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Last Updated: Tuesday, 6 January, 2004, 14:35 GMT
Banned businessman fined 200,000
A West End restaurateur and former business partner of celebrity chef Marco Pierre White has been fined 200,000 for illegally running a string of companies.

Oscar Owide, 72, whose interests included Bentley's Seafood Restaurant, used his son and a senior employee as front men for his businesses after being banned from company management.

The former hairdresser pleaded guilty at London's Blackfriars Crown Court on Tuesday to four offences under the Company Directors Disqualification Act.

He was ordered to pay a fine of 50,000 for each of the four offences along with almost 30,000 prosecution costs.

He was also given a further eight years disqualification from company management.

This was a wilful defiance of the law, rather than acting in ignorance of it
James Pavry, prosecuting
For the prosecution, James Pavry told the court Owide was given a seven-year ban from running any companies in February 2000, following civil proceedings brought by the Department of Trade and Industry (DTI).

But the court heard Owide, who had a previous conviction for VAT evasion, continued managing his business interests on a "day-to-day" basis.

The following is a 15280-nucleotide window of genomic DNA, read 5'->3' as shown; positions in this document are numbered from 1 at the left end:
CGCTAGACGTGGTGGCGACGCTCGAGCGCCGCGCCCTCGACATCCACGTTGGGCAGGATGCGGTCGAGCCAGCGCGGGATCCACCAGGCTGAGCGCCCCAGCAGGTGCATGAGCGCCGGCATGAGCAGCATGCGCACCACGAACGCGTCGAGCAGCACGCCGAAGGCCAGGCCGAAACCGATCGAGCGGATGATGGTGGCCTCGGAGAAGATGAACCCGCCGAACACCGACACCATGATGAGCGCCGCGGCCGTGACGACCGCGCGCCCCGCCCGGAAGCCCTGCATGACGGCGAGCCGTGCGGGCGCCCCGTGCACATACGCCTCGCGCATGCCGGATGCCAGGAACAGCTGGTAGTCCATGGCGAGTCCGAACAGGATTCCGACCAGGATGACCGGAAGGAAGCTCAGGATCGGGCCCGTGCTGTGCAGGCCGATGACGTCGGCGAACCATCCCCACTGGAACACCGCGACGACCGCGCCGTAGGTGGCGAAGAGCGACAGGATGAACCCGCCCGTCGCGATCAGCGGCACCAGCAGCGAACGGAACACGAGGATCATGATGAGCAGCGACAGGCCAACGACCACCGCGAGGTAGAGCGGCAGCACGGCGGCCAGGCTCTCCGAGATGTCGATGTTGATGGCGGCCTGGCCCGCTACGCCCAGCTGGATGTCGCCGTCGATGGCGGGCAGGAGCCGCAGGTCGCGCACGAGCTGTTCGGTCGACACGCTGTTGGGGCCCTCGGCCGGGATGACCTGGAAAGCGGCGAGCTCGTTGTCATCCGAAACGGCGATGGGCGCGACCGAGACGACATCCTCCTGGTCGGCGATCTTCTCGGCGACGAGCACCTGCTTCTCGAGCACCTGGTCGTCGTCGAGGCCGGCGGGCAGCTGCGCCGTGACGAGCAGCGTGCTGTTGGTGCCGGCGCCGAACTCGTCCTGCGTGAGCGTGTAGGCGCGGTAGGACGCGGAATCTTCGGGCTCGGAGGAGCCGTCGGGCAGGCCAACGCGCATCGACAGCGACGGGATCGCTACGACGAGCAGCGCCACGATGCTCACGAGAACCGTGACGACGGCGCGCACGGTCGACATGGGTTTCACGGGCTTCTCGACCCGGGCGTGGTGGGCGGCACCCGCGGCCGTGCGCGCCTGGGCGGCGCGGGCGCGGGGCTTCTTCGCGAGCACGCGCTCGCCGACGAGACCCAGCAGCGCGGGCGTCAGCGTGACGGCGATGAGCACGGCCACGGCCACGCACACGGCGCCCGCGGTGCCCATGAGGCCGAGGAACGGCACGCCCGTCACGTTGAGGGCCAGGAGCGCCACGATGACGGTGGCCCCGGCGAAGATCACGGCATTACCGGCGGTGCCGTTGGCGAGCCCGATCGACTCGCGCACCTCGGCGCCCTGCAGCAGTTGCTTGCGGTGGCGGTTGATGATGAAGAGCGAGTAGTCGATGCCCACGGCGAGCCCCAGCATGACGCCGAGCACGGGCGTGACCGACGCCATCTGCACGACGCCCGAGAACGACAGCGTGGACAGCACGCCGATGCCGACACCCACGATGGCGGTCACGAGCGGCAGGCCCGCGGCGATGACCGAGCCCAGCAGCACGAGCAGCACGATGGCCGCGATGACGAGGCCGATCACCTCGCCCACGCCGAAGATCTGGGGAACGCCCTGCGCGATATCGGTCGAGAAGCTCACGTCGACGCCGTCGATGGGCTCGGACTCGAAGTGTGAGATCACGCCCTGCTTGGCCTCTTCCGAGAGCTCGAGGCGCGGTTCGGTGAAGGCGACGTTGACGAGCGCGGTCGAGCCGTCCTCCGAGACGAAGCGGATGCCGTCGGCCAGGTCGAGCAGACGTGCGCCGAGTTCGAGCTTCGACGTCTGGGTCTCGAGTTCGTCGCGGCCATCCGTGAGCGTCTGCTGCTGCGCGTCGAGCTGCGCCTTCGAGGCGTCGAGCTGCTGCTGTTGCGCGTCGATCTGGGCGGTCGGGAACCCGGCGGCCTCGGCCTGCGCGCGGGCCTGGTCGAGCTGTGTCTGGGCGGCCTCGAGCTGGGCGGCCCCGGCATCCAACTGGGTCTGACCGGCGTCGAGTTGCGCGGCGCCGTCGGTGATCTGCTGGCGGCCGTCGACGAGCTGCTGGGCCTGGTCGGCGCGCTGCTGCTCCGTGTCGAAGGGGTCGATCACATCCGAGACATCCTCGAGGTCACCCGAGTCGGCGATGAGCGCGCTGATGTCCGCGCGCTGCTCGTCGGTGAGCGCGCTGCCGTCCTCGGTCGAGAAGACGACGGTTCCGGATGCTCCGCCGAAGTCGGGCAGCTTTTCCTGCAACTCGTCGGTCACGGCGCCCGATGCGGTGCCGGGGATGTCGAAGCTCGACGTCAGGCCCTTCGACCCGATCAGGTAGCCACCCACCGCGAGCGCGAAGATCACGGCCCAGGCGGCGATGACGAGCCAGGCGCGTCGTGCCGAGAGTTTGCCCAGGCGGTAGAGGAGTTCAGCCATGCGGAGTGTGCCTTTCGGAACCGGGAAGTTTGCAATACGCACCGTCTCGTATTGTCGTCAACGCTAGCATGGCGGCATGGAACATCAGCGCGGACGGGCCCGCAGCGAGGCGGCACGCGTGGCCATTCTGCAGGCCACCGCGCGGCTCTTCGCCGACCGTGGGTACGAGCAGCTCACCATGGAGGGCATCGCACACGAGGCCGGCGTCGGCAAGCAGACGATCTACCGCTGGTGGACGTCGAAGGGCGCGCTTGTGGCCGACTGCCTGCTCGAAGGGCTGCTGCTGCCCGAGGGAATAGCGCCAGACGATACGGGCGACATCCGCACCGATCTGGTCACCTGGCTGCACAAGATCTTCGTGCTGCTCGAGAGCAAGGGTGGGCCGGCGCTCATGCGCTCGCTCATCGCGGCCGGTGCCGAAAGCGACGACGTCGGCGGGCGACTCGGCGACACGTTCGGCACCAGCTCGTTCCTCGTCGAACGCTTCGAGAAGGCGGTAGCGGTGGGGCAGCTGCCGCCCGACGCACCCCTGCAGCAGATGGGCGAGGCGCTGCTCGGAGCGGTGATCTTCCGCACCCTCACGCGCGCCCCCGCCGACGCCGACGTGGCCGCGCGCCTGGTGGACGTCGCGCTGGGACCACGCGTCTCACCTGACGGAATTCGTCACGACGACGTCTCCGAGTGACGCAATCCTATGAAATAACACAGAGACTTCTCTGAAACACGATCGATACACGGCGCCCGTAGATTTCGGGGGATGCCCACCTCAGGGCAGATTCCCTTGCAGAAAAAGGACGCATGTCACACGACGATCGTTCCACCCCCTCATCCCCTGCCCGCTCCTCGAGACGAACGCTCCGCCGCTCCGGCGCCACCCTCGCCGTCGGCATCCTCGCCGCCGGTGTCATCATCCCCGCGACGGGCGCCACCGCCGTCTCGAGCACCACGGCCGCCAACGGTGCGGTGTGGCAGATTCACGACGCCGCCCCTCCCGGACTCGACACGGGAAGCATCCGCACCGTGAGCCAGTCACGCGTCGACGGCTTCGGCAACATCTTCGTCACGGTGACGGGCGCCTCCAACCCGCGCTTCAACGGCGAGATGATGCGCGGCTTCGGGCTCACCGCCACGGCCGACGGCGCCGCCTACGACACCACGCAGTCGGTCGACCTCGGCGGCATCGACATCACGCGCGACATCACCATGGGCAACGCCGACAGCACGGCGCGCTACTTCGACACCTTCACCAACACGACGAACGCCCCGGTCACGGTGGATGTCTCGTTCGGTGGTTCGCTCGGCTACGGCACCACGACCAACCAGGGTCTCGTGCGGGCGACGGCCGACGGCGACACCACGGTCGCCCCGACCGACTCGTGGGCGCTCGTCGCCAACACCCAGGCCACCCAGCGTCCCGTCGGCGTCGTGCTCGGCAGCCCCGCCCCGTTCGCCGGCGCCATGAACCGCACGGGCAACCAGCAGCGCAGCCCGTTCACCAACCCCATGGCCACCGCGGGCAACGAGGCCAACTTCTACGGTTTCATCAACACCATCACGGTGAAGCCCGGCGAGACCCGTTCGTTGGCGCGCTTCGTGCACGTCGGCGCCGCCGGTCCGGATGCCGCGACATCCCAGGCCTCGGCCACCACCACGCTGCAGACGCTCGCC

Mr Pavry said: "This was a wilful defiance of the law, rather than acting in ignorance of it.

"While the defendant had resigned from his directorships he continued to be concerned in these companies. His involvement was extensive."

Prison threat

Mr Pavry said the businessman also brokered an agreement with Marco Pierre White and club owner Piers Adam to redevelop two Regent Street night spots.

Mr Pierre White later told the DTI he never once suspected the defendant had been disqualified as a director.

Passing sentence Judge John Samuels QC told Owide that following the seven-year disqualification "you simply could not let go of the commercial organisation for which for so many years you were responsible."

He told Owide who lives in St John's Wood Park, St John's Wood, north-west London, and owns properties in Spain, he could stagger payment of the fines over three months, but would have to serve 18 months imprisonment in default.

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